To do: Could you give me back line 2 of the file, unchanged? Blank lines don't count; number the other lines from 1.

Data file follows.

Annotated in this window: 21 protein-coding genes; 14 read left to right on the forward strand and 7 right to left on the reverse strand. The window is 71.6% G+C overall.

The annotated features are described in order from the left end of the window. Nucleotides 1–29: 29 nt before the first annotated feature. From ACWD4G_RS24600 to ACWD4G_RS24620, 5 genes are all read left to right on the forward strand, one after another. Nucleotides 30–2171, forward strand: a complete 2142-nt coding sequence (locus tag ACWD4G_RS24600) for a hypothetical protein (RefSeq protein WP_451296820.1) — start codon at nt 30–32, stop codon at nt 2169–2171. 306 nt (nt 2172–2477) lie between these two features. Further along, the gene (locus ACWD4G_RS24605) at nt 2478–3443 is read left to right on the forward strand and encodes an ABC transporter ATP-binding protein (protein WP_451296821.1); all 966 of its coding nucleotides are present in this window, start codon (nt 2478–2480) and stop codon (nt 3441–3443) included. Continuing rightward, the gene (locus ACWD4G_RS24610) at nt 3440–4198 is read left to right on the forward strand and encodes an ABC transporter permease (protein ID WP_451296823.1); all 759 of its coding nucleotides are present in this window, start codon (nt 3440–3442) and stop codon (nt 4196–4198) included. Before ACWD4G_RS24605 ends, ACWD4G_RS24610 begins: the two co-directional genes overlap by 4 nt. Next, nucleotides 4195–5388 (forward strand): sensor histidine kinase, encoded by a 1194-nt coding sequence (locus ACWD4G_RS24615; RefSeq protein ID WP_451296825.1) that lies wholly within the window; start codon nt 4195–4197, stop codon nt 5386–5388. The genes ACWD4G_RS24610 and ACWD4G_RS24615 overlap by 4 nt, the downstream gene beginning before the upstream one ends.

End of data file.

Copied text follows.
The annotated features are described in order from the left end of the window. Nucleotides 1–29: 29 nt before the first annotated feature. From ACWD4G_RS24600 to ACWD4G_RS24620, 5 genes are all read left to right on the forward strand, one after another. Nucleotides 30–2171, forward strand: a complete 2142-nt coding sequence (locus tag ACWD4G_RS24600) for a hypothetical protein (RefSeq protein WP_451296820.1) — start codon at nt 30–32, stop codon at nt 2169–2171. 306 nt (nt 2172–2477) lie between these two features. Further along, the gene (locus ACWD4G_RS24605) at nt 2478–3443 is read left to right on the forward strand and encodes an ABC transporter ATP-binding protein (protein WP_451296821.1); all 966 of its coding nucleotides are present in this window, start codon (nt 2478–2480) and stop codon (nt 3441–3443) included. Continuing rightward, the gene (locus ACWD4G_RS24610) at nt 3440–4198 is read left to right on the forward strand and encodes an ABC transporter permease (protein ID WP_451296823.1); all 759 of its coding nucleotides are present in this window, start codon (nt 3440–3442) and stop codon (nt 4196–4198) included. Before ACWD4G_RS24605 ends, ACWD4G_RS24610 begins: the two co-directional genes overlap by 4 nt. Next, nucleotides 4195–5388 (forward strand): sensor histidine kinase, encoded by a 1194-nt coding sequence (locus ACWD4G_RS24615; RefSeq protein ID WP_451296825.1) that lies wholly within the window; start codon nt 4195–4197, stop codon nt 5386–5388. The genes ACWD4G_RS24610 and ACWD4G_RS24615 overlap by 4 nt, the downstream gene beginning before the upstream one ends.